However, the CGI is another thing entirely. Cameron has shown us he can push the boundaries of technology in every film he creates. While we as audiences are now very used to CGI, it can be hard to appreciate the work that goes into the final piece. While Avatar holds up very well today, there are clear improvements in The Way of Water specifically because of more technology developed for this film. Cameron and Russell Carpenterthe new official cinematographer of the rest of the franchise, filmed all the underwater scenes in a giant pool to get the most accurate effect. This helps seamlessly blend in the acting to actually reflect what it is like to be in water. ...Aquaman (2018) could never. A thirteen year wait was well worth it for this masterpiece in CGI.

Now if the movie is like fireworks, the soundtrack is Katy Perry's "Firework" alongside it. Simon Franglen does an incredible job of paying homage to the late James Horner (who wrote the music for Avatar), while also putting his own twist to the music of the franchise. His musical direction only serves to help the story, and is never distracting. Music has this incredible ability to make us feel emotions, and for this film it works perfectly. The score goes from making us content, then nervous, then scared, then inspired... and it is all timed really well. I can't wait to see how this evolves in the future of the franchise.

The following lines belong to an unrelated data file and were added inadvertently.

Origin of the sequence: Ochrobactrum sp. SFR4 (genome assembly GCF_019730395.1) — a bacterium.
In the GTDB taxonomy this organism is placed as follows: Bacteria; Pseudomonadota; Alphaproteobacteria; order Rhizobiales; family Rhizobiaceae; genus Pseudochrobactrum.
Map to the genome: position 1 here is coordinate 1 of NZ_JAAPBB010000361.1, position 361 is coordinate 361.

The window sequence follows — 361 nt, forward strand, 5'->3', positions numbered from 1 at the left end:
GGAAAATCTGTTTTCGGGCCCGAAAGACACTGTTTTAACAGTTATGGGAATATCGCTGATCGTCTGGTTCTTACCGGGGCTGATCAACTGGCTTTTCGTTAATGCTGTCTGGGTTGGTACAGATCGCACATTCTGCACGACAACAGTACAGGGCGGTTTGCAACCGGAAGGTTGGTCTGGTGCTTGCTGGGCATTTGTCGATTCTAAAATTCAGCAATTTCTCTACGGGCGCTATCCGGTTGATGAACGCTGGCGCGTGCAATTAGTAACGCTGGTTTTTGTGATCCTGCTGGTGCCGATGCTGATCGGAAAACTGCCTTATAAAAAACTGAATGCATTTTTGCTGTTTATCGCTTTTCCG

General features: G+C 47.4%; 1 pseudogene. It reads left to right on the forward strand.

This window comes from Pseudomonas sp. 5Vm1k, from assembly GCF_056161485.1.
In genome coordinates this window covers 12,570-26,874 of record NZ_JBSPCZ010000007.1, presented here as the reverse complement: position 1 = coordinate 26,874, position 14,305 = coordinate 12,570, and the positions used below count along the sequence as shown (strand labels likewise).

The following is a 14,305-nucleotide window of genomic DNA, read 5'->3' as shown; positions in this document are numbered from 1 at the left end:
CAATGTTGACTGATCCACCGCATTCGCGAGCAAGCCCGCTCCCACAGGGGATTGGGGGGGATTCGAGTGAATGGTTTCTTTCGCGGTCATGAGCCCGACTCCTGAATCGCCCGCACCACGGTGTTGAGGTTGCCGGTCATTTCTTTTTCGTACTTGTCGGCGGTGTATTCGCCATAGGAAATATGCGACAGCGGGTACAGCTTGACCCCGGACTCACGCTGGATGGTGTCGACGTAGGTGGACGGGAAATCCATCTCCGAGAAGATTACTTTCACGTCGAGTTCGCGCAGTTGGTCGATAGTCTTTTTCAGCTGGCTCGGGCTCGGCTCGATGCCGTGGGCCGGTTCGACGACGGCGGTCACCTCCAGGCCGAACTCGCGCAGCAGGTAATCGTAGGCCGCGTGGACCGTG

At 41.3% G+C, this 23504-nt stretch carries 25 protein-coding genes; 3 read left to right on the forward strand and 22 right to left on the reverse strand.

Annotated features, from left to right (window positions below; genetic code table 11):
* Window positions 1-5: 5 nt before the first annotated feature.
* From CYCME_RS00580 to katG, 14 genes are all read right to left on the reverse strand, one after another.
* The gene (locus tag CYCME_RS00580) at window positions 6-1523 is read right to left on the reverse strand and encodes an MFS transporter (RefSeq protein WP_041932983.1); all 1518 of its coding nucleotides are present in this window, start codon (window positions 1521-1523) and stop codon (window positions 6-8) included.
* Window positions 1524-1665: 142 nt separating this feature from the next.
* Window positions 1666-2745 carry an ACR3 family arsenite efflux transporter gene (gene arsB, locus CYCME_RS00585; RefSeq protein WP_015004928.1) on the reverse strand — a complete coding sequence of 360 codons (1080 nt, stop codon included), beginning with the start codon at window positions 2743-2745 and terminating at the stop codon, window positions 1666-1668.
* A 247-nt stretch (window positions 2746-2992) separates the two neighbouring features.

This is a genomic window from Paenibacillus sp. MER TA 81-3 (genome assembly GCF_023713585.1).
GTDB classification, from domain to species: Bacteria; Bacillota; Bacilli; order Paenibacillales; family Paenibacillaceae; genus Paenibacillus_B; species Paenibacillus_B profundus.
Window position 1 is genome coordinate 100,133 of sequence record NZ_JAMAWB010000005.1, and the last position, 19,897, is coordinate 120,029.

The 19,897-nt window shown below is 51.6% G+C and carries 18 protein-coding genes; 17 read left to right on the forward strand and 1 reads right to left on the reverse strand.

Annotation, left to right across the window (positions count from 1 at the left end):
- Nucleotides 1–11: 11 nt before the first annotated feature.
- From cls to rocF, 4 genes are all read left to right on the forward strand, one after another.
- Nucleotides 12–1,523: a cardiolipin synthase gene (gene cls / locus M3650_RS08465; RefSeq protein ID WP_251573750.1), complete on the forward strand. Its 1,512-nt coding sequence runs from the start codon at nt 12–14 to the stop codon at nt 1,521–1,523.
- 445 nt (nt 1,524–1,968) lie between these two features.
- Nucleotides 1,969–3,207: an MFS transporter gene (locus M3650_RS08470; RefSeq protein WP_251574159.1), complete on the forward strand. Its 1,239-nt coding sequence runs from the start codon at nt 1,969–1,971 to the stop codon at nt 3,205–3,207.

Uninventive writing aside, the acting was still very well done. I think it is amazing that with CGI technology, we can basically cast any talented person, regardless of how they look. When a seventy-three year old Sigourney Weaver can flawlessly portray the fourteen year old Kiri, that is how we know we have hit some peak film. The chemistry between the cast is palpable, and the CGI is successful due to that. Zoe Saldaña is the (not so surprising) standout as she shows us just how intense a mother's rage can be. I don't think a single horror movie has made me as fearful as the look in Neytiri's eyes after Neteyem's death. Saldaña does not get enough credit for her acting prowess, and I am glad she is a front runner of this franchise. 

Overall I think The Way of Water was a very successful film...like $1.547 billion worldwide successful. I know I really dug into the story, but at the end of the day, the film was perfectly made and emotionally moving. I left that theater feeling rejuvenated, like seeing a good friend after a long time. Though the story was weak, nothing else about the film was. And truly, I would happily see it a second time in theaters...oh god, here comes the vice grip again.